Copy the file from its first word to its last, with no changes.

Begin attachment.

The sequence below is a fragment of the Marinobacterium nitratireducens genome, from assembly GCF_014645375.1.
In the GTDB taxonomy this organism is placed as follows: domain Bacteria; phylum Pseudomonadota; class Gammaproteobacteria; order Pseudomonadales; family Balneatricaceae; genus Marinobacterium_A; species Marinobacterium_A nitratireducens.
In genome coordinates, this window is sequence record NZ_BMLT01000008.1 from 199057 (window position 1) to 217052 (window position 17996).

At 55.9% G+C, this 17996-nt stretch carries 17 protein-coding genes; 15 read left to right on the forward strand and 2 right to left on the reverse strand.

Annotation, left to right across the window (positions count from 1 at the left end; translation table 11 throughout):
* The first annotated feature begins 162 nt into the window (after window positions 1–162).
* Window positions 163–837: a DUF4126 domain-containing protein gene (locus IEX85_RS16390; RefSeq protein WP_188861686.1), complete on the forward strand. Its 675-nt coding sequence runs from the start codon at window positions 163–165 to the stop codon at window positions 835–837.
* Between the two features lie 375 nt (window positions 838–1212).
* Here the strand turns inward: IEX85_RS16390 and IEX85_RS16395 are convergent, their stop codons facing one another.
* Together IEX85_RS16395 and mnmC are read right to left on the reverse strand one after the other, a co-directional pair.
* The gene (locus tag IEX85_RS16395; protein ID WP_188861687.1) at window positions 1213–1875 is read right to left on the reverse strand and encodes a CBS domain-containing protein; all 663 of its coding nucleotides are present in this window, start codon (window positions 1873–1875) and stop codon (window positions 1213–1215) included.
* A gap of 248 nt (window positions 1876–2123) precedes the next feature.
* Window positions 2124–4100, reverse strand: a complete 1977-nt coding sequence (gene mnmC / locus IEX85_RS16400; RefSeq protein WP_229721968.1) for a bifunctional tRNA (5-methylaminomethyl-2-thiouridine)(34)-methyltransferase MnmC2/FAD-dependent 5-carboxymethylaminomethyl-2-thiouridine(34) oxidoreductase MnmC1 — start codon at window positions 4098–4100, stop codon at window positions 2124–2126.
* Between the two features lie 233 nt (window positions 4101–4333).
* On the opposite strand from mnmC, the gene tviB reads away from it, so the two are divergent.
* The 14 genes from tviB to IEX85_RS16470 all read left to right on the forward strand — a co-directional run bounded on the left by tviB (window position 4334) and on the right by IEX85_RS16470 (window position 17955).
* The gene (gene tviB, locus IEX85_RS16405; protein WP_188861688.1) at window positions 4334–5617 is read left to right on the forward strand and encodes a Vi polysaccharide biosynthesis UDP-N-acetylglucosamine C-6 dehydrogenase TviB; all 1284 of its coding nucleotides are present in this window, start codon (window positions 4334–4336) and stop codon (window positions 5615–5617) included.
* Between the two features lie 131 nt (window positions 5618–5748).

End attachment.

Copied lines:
The sequence below is a fragment of the Marinobacterium nitratireducens genome, from assembly GCF_014645375.1.
In the GTDB taxonomy this organism is placed as follows: domain Bacteria; phylum Pseudomonadota; class Gammaproteobacteria; order Pseudomonadales; family Balneatricaceae; genus Marinobacterium_A; species Marinobacterium_A nitratireducens.
In genome coordinates, this window is sequence record NZ_BMLT01000008.1 from 199057 (window position 1) to 217052 (window position 17996).

At 55.9% G+C, this 17996-nt stretch carries 17 protein-coding genes; 15 read left to right on the forward strand and 2 right to left on the reverse strand.

Annotation, left to right across the window (positions count from 1 at the left end; translation table 11 throughout):
* The first annotated feature begins 162 nt into the window (after window positions 1–162).
* Window positions 163–837: a DUF4126 domain-containing protein gene (locus IEX85_RS16390; RefSeq protein WP_188861686.1), complete on the forward strand. Its 675-nt coding sequence runs from the start codon at window positions 163–165 to the stop codon at window positions 835–837.
* Between the two features lie 375 nt (window positions 838–1212).
* Here the strand turns inward: IEX85_RS16390 and IEX85_RS16395 are convergent, their stop codons facing one another.
* Together IEX85_RS16395 and mnmC are read right to left on the reverse strand one after the other, a co-directional pair.
* The gene (locus tag IEX85_RS16395; protein ID WP_188861687.1) at window positions 1213–1875 is read right to left on the reverse strand and encodes a CBS domain-containing protein; all 663 of its coding nucleotides are present in this window, start codon (window positions 1873–1875) and stop codon (window positions 1213–1215) included.
* A gap of 248 nt (window positions 1876–2123) precedes the next feature.
* Window positions 2124–4100, reverse strand: a complete 1977-nt coding sequence (gene mnmC / locus IEX85_RS16400; RefSeq protein WP_229721968.1) for a bifunctional tRNA (5-methylaminomethyl-2-thiouridine)(34)-methyltransferase MnmC2/FAD-dependent 5-carboxymethylaminomethyl-2-thiouridine(34) oxidoreductase MnmC1 — start codon at window positions 4098–4100, stop codon at window positions 2124–2126.
* Between the two features lie 233 nt (window positions 4101–4333).
* On the opposite strand from mnmC, the gene tviB reads away from it, so the two are divergent.
* The 14 genes from tviB to IEX85_RS16470 all read left to right on the forward strand — a co-directional run bounded on the left by tviB (window position 4334) and on the right by IEX85_RS16470 (window position 17955).
* The gene (gene tviB, locus IEX85_RS16405; protein WP_188861688.1) at window positions 4334–5617 is read left to right on the forward strand and encodes a Vi polysaccharide biosynthesis UDP-N-acetylglucosamine C-6 dehydrogenase TviB; all 1284 of its coding nucleotides are present in this window, start codon (window positions 4334–4336) and stop codon (window positions 5615–5617) included.
* Between the two features lie 131 nt (window positions 5618–5748).